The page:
Jan 092011
 

January 14, Local Food Systems, Time:  from 6pm to 8pm
Location: YWCA Ballroom
Organized By: Jean Rogers

Event Description:
Bellingham Community Food Co-op: Dessert with the Directors Forum Looking ahead to 2020, how can we create a strong local food system?Free Event—Registration Required. Following up on our conversation about Peak Oil at the October Dessert with the Directors, the Board invites you to a discussion about the future of local food. What role should the Co-op play, and how does that fit into our long range strategic thinking?  What will meet your needs, as member owners, in the coming years? Sue Webber from the Sustainable Whatcom Fund of the Whatcom Community Foundation will start off the evening, sharing some of the new initiatives happening locally to strengthen our food system. While we explore the possibilities, we will enjoy a delicious array of desserts lined up by Swan Bakery manager Darcy McGuirk. The menu will highlight local and regional ingredients and suppliers, and includes vegan and gluten-free options. We’ll also have beverages, fruit and local cheese plates. To reserve your seat if you’re a Food Co-op member, call 360-734-8158 or stop by the service desk at either store. For info contact Jean at 360-734-8158 ext. 217 or email jeanr@communityfood.coop.

January 27-29 Horticulture Growers’ Short Course,  at the Abbotsford Airport in BC. Details and maps here. Click on the link on the upper right for a pdf copy of the brochure which shows all the courses available. The cost if one pre-registers is $67. Many interesting workshops such as “Innovative Berry Production in the Netherlands,” “Small Scale Wind,” and lots of stuff about blueberries and raspberries. Though it seems geared to production farmers there will something of interest for the gardener as well. Plus, you can walk around the Pacific Agriculture Show and kick tires on tractors and look at greenhouses and other neat ag stuff.

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Jan 072011
 

Apple Picking by Andrew Wyeth

Thurid Clark has suggested we undertake planting apple trees in common areas of Lummi Island and, as a first step, will approach the Heritage Trust about doing this at the Curry Preserve. Other locations that we might ask to host trees: the church, the Grange, the store, the county parking lot, the library, Salvation Army camp, the condos. This could be expanded to include other kinds of fruit trees as well as nut trees and is a project that is being carried out in dozens of locations around the world. These trees could provide a source of food for years to come.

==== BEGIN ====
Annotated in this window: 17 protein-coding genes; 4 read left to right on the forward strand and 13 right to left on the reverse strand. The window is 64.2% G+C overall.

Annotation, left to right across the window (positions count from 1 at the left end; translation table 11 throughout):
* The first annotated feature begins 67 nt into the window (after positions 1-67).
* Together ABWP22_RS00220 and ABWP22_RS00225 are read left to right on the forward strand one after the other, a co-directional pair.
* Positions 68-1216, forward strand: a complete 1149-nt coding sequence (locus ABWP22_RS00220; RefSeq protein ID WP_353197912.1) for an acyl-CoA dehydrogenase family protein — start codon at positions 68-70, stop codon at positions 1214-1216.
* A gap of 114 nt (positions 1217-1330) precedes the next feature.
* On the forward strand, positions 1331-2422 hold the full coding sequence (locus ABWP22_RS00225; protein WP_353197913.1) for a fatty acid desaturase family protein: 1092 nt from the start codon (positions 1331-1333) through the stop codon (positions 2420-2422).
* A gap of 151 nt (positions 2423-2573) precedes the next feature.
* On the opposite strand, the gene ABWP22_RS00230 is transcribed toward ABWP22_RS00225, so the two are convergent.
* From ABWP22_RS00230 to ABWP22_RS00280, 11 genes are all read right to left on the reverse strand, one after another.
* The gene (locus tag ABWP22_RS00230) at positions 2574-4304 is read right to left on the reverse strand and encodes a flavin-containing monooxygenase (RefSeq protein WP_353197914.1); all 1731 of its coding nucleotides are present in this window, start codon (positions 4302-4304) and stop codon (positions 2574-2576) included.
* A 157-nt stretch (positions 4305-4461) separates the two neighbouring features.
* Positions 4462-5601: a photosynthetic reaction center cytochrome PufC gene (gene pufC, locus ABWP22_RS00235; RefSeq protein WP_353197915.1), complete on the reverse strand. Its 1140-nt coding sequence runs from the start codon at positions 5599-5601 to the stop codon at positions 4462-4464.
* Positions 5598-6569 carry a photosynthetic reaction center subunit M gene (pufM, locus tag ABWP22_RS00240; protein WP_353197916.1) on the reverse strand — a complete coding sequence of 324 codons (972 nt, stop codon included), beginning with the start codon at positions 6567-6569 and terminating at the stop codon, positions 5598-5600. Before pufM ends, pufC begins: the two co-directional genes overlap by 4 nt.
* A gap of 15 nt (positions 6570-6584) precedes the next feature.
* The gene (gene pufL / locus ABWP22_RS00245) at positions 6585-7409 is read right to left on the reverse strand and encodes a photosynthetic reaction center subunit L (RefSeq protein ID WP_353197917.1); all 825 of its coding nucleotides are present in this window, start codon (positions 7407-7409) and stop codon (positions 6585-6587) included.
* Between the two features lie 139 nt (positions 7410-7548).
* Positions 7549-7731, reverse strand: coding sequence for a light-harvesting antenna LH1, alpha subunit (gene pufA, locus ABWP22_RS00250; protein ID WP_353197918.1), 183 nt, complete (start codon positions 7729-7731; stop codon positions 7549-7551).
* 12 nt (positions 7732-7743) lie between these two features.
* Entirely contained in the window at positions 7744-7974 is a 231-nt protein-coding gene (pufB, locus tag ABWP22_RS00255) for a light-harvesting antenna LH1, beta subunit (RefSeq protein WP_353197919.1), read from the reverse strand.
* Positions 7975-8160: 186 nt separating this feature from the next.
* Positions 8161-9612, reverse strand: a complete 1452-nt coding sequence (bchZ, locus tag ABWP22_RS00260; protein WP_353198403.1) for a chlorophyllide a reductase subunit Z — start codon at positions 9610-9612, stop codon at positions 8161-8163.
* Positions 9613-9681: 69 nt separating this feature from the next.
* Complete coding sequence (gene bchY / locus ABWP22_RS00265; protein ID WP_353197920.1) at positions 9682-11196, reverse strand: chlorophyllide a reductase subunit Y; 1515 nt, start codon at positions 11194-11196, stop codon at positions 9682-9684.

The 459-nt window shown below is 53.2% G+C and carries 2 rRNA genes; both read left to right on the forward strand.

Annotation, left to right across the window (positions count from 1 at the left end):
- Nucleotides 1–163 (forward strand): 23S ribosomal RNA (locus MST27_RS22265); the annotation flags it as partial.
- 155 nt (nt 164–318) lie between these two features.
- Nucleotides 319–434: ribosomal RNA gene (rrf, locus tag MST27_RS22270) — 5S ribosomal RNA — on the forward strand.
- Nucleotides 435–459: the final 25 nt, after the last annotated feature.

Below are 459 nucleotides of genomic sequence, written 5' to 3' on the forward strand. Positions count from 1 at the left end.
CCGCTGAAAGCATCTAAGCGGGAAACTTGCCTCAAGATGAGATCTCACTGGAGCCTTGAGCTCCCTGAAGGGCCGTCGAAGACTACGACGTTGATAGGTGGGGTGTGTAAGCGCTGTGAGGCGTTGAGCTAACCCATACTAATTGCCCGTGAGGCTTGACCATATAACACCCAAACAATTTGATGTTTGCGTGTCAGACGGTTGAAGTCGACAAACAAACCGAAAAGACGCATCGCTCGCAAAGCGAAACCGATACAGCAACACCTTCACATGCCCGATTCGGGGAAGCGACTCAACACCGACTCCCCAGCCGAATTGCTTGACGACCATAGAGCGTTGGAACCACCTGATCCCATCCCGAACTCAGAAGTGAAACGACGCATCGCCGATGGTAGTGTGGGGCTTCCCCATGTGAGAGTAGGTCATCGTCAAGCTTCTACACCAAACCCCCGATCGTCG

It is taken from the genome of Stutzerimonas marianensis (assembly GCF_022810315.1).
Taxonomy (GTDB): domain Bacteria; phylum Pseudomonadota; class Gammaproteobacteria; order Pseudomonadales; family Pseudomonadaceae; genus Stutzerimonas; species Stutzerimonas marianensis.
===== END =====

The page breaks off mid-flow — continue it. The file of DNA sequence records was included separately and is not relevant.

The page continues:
I’m going to try and help Thurid with this effort and we will need lots of volunteers, especially folks with some tree growing experience, though certainly not required. And, because of the cost of tree planting (which I’ll explain below, we’ll be looking for financial help as well).

Totnes, UK, where the Transition Town Movement originated has planted 170 trees since 2007.   The Seattle, WA transition group has an active tree planting program. Auckland, NZ has an aggressive program. Tree planting is part of the overall food initiative of Transition Culture.

Typically, trees are planted in common areas and maintained by volunteers. In some places, each individual tree has a “guardian” assigned. Fruit and nut trees require quite a bit of care and attention. If vegetables are a romance, a fruit tree is a long term committed relationship.

Before planting our small personal orchard we took the workshops offered by Cloud Mountain Farm. Workshops are scheduled at Cloud Mountain again this winter and are very worthwhile:

Fruit Tree Workshops Date and Time
Growing Apples and Pears
We will discuss planting, growing techniques, and pruning of apples & pears. Techniques will be covered for pruning newly planted trees to renovating older trees you’ve inherited.
Feb. 5 • 10:30-Noon
Feb. 12 • 10:30-Noon
March 12 • 10:30-Noon

They have lots of other great workshops scheduled as well.